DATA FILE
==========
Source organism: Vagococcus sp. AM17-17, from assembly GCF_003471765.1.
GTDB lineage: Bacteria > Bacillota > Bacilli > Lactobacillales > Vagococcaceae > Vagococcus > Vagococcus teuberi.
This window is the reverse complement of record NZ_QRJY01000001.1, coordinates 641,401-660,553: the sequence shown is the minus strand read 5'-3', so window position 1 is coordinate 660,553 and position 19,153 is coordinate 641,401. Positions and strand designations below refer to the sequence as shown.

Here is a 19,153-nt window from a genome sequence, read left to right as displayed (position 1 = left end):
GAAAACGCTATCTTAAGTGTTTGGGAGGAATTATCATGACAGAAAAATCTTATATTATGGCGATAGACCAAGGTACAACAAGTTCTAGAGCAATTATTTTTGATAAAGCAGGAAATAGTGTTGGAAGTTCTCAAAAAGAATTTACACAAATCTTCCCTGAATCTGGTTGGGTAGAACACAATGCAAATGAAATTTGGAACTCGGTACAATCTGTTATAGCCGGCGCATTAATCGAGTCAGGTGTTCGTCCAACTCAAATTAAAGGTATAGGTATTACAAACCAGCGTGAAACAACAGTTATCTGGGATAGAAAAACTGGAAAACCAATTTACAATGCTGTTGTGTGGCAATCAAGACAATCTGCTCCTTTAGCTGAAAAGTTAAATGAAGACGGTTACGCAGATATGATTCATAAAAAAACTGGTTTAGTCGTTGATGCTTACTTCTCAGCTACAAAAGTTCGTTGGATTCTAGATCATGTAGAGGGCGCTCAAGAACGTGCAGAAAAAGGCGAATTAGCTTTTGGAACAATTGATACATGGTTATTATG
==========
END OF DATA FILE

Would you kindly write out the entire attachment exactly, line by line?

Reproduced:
Source organism: Vagococcus sp. AM17-17, from assembly GCF_003471765.1.
GTDB lineage: Bacteria > Bacillota > Bacilli > Lactobacillales > Vagococcaceae > Vagococcus > Vagococcus teuberi.
This window is the reverse complement of record NZ_QRJY01000001.1, coordinates 641,401-660,553: the sequence shown is the minus strand read 5'-3', so window position 1 is coordinate 660,553 and position 19,153 is coordinate 641,401. Positions and strand designations below refer to the sequence as shown.

Here is a 19,153-nt window from a genome sequence, read left to right as displayed (position 1 = left end):
GAAAACGCTATCTTAAGTGTTTGGGAGGAATTATCATGACAGAAAAATCTTATATTATGGCGATAGACCAAGGTACAACAAGTTCTAGAGCAATTATTTTTGATAAAGCAGGAAATAGTGTTGGAAGTTCTCAAAAAGAATTTACACAAATCTTCCCTGAATCTGGTTGGGTAGAACACAATGCAAATGAAATTTGGAACTCGGTACAATCTGTTATAGCCGGCGCATTAATCGAGTCAGGTGTTCGTCCAACTCAAATTAAAGGTATAGGTATTACAAACCAGCGTGAAACAACAGTTATCTGGGATAGAAAAACTGGAAAACCAATTTACAATGCTGTTGTGTGGCAATCAAGACAATCTGCTCCTTTAGCTGAAAAGTTAAATGAAGACGGTTACGCAGATATGATTCATAAAAAAACTGGTTTAGTCGTTGATGCTTACTTCTCAGCTACAAAAGTTCGTTGGATTCTAGATCATGTAGAGGGCGCTCAAGAACGTGCAGAAAAAGGCGAATTAGCTTTTGGAACAATTGATACATGGTTATTATG